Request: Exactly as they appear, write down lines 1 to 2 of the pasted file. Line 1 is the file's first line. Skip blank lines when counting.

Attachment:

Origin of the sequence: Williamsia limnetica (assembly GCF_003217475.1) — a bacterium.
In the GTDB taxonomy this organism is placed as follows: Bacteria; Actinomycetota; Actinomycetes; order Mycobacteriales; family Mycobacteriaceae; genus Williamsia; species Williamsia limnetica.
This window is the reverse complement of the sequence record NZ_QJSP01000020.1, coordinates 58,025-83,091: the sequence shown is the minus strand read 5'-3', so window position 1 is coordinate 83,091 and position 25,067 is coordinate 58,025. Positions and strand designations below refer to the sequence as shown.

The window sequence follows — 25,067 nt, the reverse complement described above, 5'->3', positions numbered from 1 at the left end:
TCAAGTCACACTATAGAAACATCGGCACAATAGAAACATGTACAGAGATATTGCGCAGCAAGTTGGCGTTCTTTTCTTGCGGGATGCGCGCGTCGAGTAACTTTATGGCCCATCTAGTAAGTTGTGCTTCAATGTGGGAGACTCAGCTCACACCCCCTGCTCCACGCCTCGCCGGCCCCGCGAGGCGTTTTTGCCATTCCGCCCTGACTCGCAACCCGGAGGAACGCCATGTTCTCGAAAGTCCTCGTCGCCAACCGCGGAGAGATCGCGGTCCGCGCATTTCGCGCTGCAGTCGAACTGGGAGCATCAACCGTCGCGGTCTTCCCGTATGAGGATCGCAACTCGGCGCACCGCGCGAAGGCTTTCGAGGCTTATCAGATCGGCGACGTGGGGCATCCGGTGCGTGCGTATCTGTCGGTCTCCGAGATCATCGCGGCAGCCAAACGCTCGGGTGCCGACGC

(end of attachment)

Origin of the sequence: Williamsia limnetica (assembly GCF_003217475.1) — a bacterium.
In the GTDB taxonomy this organism is placed as follows: Bacteria; Actinomycetota; Actinomycetes; order Mycobacteriales; family Mycobacteriaceae; genus Williamsia; species Williamsia limnetica.